The Leather Jacket

By Tamara Feingold

With Fall right around the corner, these coats are the perfect layer to add over ensembles both casual and classy. Here are some combinations you might not have thought up, straight from a self-proclaimed leather jacket addict in the making. (Confession, I own 8.)

The Leather Jacket by Tamara Feingold

The Hood:

For those chilling, windy days of fall try adding a zip-up hooded sweatshirt under your leather jacket. Choose a casual jacket in distressed tan or dark gray and let the hood from your sweatshirt peek out. If it rains, you’ll stay dry and your leather will add some love to what could be a drab winter outfit.

The Blouse:

Leather jackets aren’t only for motorcycle mavens; they’re also the perfect match for feminine sheer blouses. A simple camel jacket over a light top in peach or mint instantly gives a preppy top some lacking edge.

The Flannel:

Plaid flannel shirts with leggings are must-haves for the dripping autumn days, so consider adding a leather jacket to spruce up last year’s apparel. Over-sized flannel shirts in red, green, or blue go great under jackets with a little embellishment (zippers, buckles, and spikes, oh my!)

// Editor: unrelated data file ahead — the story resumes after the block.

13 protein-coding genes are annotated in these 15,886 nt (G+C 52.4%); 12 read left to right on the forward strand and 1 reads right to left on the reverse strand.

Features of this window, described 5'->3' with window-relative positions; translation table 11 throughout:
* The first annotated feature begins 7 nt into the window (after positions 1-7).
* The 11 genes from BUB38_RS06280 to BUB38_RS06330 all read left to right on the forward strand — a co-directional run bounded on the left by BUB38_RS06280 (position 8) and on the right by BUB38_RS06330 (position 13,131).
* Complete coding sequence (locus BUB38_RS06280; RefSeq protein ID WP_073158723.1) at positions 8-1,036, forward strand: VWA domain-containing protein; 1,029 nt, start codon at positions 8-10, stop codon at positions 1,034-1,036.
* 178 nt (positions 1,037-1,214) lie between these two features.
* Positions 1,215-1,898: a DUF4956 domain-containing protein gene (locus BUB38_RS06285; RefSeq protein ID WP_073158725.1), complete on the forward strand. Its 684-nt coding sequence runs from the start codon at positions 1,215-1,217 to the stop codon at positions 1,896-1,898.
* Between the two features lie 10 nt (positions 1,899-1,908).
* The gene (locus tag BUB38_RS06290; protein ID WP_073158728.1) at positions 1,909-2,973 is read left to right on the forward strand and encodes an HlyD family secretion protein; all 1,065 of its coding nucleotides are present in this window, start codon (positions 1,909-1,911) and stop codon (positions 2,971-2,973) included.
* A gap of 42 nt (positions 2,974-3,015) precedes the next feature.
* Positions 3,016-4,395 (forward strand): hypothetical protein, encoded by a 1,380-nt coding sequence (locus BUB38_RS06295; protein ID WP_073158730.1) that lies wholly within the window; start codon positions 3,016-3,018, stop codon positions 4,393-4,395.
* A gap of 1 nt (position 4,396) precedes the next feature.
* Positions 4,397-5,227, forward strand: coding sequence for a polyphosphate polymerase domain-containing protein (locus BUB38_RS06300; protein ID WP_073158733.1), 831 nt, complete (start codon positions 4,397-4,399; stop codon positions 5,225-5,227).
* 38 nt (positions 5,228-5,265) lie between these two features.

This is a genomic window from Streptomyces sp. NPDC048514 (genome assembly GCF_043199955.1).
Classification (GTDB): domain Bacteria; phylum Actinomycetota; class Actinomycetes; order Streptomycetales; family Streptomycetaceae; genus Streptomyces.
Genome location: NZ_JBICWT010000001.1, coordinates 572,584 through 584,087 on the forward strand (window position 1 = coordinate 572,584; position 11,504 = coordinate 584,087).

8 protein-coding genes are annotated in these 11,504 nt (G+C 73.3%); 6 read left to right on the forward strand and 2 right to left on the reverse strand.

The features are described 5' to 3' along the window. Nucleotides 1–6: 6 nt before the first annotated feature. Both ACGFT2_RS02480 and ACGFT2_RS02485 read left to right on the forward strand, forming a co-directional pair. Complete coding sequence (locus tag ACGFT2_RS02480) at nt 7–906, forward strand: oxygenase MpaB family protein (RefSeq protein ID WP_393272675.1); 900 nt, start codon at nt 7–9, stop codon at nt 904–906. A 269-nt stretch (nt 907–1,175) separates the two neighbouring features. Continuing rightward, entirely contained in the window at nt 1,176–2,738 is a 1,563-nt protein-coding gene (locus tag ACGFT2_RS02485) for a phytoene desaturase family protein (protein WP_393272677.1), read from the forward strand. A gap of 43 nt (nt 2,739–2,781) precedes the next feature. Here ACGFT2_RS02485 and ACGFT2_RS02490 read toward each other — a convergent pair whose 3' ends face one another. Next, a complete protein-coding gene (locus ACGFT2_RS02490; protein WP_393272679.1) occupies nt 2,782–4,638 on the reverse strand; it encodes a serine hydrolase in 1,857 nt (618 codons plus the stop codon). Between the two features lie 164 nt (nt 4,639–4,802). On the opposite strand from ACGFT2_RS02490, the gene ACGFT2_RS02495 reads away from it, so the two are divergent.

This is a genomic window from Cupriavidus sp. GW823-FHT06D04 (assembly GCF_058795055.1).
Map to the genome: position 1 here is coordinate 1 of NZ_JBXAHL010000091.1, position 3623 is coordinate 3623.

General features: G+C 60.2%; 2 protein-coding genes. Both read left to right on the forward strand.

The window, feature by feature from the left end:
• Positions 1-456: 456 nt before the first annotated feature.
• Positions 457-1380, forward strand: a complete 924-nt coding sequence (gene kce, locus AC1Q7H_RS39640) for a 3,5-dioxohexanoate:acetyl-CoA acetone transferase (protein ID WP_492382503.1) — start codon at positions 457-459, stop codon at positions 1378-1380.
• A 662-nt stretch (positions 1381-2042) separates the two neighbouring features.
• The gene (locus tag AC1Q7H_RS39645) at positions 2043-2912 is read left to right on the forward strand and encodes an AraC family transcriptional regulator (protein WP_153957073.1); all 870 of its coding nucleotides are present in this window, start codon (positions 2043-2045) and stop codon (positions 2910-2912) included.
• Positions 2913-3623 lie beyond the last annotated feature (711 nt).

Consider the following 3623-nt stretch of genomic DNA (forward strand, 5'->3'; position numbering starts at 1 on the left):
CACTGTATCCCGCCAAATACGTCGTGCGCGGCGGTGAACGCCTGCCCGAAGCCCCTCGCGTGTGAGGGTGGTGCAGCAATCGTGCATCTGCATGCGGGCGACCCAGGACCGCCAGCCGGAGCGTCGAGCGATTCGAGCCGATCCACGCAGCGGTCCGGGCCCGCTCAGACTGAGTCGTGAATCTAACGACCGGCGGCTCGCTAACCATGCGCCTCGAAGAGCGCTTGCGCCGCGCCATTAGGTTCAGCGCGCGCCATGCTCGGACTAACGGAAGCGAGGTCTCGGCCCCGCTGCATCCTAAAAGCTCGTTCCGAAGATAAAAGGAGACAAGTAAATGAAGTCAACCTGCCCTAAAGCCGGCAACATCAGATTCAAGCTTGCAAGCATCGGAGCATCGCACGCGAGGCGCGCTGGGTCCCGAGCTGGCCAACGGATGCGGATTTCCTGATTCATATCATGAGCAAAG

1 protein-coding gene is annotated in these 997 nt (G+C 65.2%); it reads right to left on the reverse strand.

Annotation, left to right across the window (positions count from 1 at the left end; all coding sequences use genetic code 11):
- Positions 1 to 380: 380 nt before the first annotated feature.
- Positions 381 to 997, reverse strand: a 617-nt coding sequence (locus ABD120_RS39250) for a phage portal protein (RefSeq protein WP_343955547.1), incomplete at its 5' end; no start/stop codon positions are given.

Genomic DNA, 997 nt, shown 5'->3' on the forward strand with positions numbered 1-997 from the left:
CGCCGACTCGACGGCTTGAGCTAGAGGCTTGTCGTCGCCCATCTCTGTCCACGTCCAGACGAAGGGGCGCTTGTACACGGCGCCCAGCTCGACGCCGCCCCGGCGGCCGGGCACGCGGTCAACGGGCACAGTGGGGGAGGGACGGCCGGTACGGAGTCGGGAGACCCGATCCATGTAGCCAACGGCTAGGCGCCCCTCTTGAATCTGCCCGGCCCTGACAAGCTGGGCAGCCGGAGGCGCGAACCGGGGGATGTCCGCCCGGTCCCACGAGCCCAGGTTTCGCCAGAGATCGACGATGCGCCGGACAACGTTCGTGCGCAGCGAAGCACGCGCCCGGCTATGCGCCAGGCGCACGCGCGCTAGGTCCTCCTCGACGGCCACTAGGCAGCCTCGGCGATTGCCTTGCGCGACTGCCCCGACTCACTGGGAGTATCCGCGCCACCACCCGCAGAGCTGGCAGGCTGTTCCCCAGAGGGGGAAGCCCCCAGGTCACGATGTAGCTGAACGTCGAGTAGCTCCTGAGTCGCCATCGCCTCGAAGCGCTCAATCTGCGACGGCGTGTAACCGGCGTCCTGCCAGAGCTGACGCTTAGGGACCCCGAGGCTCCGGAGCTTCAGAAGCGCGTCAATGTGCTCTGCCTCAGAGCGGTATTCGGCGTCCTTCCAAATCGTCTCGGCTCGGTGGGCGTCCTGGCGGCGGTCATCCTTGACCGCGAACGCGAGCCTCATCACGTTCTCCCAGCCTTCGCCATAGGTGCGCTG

The Plain White Tee:

A plain white t-shirt with boyfriend-style destroyed denim jeans offers an opportunity for leather jacket experimentation. Choose one with an off-center front zipper or a hood.

The Dress:

Leather jackets are ideal for nights out when lugging around a thick coat is less than practical. Pair yours with your short dress and heels for an ultra-rebellious night at the bars.

 

Rick Owens black leather jacket
$2,200 – shopmrsh.com

 

Jofama leather jacket
$295 – the-dressingroom.com

 

AllSaints biker jacket
allsaints.com

 

River Island biker jacket
$280 – riverisland.com

 

Miss Selfridge biker jacket
missselfridge.com

 

Create a College Budget That Works

By Olivia Narvaez